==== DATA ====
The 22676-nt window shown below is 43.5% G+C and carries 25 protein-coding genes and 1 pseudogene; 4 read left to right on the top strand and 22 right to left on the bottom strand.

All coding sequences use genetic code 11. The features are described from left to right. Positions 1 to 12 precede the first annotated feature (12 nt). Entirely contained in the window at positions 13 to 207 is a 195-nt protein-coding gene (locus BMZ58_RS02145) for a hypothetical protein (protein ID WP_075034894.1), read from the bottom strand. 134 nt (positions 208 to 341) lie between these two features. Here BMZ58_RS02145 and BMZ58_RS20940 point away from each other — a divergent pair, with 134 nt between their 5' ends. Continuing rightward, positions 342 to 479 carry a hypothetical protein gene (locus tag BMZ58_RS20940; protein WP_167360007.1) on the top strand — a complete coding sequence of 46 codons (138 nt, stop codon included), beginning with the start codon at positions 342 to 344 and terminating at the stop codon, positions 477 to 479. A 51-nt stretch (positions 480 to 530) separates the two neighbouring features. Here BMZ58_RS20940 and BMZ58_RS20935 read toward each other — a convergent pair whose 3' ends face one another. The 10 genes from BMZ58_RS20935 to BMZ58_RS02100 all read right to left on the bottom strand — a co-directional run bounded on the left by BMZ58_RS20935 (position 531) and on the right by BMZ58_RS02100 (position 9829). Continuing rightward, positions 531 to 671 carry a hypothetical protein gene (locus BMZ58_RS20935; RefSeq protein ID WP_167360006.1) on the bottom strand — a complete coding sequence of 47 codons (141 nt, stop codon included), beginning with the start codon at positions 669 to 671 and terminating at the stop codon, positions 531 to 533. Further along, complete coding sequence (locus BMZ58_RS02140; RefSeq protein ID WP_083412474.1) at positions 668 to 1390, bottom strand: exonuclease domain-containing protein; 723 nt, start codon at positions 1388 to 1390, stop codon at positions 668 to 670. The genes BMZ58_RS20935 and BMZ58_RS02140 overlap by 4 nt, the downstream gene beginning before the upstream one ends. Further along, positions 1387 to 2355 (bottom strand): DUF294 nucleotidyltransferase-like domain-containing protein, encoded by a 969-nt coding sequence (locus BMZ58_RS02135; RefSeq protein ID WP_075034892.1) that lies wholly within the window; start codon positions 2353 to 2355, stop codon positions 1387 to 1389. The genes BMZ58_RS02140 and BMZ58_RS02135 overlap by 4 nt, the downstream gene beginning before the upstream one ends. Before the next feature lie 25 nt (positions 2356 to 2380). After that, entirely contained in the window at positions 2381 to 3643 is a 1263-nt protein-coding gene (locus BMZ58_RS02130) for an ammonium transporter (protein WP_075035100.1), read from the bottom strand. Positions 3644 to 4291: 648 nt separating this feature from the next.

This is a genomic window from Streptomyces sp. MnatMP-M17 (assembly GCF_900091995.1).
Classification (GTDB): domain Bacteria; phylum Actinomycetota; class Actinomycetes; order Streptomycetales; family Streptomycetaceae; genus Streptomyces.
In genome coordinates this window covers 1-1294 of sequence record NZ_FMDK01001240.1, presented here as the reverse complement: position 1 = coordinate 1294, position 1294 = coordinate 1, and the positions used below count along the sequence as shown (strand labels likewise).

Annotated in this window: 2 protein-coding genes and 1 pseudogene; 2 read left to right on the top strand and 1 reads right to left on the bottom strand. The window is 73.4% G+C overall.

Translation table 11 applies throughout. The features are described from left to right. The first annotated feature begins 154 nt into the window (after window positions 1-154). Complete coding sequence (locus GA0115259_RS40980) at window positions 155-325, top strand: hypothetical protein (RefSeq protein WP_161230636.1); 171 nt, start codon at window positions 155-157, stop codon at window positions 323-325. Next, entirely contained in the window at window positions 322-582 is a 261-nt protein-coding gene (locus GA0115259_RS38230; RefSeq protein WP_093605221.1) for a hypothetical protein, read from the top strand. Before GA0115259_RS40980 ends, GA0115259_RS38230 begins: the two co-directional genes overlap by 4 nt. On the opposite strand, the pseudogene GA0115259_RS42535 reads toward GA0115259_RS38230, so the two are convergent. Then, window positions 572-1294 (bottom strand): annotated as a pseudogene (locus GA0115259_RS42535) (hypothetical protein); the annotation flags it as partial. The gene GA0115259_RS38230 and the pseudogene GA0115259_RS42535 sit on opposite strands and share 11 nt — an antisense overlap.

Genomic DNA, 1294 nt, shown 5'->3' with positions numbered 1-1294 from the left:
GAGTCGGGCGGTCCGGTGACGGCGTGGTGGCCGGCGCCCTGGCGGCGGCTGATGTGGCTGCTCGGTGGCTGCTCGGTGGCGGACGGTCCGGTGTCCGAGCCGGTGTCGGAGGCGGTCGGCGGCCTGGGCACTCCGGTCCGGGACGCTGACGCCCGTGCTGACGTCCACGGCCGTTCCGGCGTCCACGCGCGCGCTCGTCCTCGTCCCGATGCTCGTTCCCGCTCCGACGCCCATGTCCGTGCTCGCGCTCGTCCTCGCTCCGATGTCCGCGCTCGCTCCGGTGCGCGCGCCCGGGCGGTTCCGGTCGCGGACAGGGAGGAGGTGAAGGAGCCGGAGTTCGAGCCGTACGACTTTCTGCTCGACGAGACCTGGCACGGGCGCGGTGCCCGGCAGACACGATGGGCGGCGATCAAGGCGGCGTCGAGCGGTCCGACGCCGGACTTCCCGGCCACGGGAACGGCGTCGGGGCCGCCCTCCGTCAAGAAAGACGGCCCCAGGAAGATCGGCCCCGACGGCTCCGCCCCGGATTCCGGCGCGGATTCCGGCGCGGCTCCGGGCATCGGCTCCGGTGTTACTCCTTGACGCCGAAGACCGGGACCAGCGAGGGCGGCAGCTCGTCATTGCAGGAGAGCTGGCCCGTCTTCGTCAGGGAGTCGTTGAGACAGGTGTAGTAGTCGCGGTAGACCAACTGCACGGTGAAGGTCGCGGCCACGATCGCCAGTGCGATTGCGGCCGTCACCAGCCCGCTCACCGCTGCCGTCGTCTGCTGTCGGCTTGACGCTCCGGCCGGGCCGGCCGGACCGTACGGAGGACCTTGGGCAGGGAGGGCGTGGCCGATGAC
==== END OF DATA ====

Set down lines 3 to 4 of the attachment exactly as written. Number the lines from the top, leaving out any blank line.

This is a genomic window from Streptomyces sp. MnatMP-M17 (assembly GCF_900091995.1).
Classification (GTDB): domain Bacteria; phylum Actinomycetota; class Actinomycetes; order Streptomycetales; family Streptomycetaceae; genus Streptomyces.